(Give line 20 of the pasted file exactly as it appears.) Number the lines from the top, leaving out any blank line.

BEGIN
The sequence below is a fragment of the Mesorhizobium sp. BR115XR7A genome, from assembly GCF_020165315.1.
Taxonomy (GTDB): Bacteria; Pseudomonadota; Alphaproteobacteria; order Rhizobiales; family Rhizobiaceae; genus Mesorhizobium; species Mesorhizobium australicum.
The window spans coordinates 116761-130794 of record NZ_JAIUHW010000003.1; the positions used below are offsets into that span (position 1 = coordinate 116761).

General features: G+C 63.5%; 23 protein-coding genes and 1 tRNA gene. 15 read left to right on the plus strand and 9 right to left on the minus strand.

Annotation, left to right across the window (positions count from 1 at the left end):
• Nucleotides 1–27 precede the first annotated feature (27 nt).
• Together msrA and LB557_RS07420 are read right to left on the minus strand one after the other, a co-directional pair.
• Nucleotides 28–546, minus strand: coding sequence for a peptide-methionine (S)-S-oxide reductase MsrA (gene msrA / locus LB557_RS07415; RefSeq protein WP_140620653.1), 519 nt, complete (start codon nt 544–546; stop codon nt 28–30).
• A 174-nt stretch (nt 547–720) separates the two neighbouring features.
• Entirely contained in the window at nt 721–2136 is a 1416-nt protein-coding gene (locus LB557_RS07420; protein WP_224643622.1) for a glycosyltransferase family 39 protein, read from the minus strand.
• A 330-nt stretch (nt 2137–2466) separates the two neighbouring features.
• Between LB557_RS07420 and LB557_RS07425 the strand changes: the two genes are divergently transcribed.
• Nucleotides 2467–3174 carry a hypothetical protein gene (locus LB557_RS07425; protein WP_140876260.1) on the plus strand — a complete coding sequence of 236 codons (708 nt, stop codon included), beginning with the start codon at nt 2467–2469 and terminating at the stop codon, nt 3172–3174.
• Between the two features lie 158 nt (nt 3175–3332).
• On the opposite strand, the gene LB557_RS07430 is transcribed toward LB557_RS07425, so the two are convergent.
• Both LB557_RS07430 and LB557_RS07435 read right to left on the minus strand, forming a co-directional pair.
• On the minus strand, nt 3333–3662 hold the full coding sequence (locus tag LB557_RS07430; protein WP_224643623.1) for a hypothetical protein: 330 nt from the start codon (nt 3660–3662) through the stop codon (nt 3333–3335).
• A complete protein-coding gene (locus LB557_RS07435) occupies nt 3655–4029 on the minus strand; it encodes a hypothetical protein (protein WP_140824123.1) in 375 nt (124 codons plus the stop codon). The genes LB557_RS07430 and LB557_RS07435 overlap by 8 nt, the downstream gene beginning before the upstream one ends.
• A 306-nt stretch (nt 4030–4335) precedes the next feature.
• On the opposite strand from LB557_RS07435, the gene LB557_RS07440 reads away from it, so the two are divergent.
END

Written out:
• On the opposite strand from LB557_RS07435, the gene LB557_RS07440 reads away from it, so the two are divergent.